13

Basketball: Stanford post-mortem

First of all, apologies for our technical problems Wednesday night. The Internet connection at Haas Pavilion was shaky too — probably the result of having 11,877 folks in the building — but that has nothing to do with our blog issues. I have informed the proper authorities and we will see if we can find a permanent remedy.

Now, about last night . . .

WHAT HAPPENED: The Bears played seven games in a row where they either performed superbly or, at worst, well enough to win. Defensively, they’d been very good. That was not the case against Stanford. Coach Mike Montgomery said they were “passive” on defense, and I thought they panicked on offense when the game started to get away early in the second half.

The fact is, Stanford’s not a great matchup for Cal because the Cardinal big men are effective playing on the perimeter, where Cal’s bigs cannot easily guard them. When Richard Solomon went out with his fourth foul, Montgomery actually went with Ricky Kreklow — who hadn’t played since Jan. 3 — instead of Robert Thurman, because Thurman can’t guard either Dwight Powell or Josh Huestis 20 feet from the basket.

Even so, a disappointing effort if you’re a Cal fan. The season’s first sellout, everything on the line, riding a hot streak and playing the rival school . . . you’d expect more from the Bears.

FALLOUT: None from the Pac-12 office, which announced Thursday there will be no further punishment for anyone involved in the late-game skirmish. To be honest, there were no real punches delivered, so it was more shoving than fighting. And we know shoving at Haas Pavilion this season, right?

Bottom line, the incident was unfortunate and got the two schools some unwanted airtime on ESPN. But it was hardly the crime of the century.

And, frankly, I didn’t see any way the Pac-12 office was going to suspend anyone from a team that may feel like it needs a win in the conference tournament to assure itself a spot in the NCAAs. One less Pac-12 team in the field, a lot less $$$. Pragmatism rules the day.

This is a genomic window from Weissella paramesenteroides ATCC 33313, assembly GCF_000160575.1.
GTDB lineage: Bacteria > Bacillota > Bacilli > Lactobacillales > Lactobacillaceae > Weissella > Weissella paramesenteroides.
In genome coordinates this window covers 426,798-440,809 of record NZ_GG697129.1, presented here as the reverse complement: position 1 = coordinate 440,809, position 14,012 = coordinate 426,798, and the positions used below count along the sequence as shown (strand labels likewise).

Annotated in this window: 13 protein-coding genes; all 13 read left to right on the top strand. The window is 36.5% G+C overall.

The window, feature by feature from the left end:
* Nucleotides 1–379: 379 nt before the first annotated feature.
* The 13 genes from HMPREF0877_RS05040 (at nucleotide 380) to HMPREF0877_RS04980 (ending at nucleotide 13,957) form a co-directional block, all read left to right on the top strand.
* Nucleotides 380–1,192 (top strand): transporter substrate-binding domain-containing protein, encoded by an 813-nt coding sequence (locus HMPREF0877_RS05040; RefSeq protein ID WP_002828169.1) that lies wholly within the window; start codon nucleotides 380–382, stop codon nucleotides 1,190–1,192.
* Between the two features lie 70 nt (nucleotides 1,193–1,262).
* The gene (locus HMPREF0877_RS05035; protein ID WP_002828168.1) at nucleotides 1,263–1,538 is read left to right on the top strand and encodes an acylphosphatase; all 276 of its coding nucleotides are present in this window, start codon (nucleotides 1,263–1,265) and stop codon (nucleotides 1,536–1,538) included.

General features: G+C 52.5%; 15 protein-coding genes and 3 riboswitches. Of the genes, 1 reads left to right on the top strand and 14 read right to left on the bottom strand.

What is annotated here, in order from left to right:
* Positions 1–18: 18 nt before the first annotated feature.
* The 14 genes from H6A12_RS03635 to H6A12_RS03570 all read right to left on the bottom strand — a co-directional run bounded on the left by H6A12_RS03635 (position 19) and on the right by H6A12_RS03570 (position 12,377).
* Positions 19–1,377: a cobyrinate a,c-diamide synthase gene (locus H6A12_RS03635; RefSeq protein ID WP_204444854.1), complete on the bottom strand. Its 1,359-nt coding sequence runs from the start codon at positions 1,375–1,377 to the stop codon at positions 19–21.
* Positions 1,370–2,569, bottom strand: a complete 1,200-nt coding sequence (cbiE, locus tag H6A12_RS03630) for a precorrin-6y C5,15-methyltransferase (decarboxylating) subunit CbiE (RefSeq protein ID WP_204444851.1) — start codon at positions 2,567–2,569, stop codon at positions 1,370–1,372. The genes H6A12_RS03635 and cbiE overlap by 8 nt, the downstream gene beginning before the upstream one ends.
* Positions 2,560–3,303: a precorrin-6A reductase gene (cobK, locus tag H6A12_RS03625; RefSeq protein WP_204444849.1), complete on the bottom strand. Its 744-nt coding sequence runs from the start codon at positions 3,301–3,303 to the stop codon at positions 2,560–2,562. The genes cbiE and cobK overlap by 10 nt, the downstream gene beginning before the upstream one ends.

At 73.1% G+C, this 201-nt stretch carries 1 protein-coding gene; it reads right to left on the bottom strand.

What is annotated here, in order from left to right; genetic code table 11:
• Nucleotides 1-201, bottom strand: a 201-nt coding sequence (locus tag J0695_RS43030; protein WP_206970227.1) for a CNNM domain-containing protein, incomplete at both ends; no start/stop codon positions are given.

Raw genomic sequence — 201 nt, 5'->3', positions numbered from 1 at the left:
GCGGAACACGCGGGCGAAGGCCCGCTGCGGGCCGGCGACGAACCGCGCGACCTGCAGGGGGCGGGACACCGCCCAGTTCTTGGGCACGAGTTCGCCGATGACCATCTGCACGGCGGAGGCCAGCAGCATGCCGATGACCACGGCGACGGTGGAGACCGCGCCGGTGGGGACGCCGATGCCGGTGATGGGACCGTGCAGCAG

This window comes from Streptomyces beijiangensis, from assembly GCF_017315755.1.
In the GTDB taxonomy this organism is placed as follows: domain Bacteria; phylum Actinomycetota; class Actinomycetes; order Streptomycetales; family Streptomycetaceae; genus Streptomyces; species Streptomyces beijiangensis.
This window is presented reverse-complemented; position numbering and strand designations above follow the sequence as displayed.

EMOTIONAL BAGGAGE: We’ll find out some things about this team next Thursday at the MGM Grand Garden Arena. Leadership has been a season-long question, and someone will have to make sure the Bears are able to put this game in their rear-view mirror. Certainly they have plenty of down time to get past it. Almost too much, Montgomery said this week. But maybe an extra day or two will help in this instance, where Cal must refocus to what’s next, not what was lost. 

SECOND CHANCES: Rumor has it the Bears still can earn a share of the Pac-12 title? Well, yes, but don’t count on it. They need two Oregon losses — tonight at Colorado (maybe) and Saturday at Utah (don’t think so), plus a UCLA loss Saturday morning at Washington (possible). At this point, they seem most likely to wind up with a No. 3 seed for the Pac-12 tournament. 

THE BIG PICTURE: The Bears dropped from No. 43 to No. 50 in the RealTimeRPI.com rankings — a sizable slide for one defeat. But ESPN bracketologist Joe Lunardi still doesn’t have them among his “last four byes,” meaning the last four teams to squeeze in to the dreaded “First Four” NCAA tournament games in Dayton, Ohio. If you slip to that point, you get very nervous. Short of that, Cal probably still is on solid footing.

On the other hand, a win next Thursday in Vegas couldn’t hurt.

Jeff Faraudo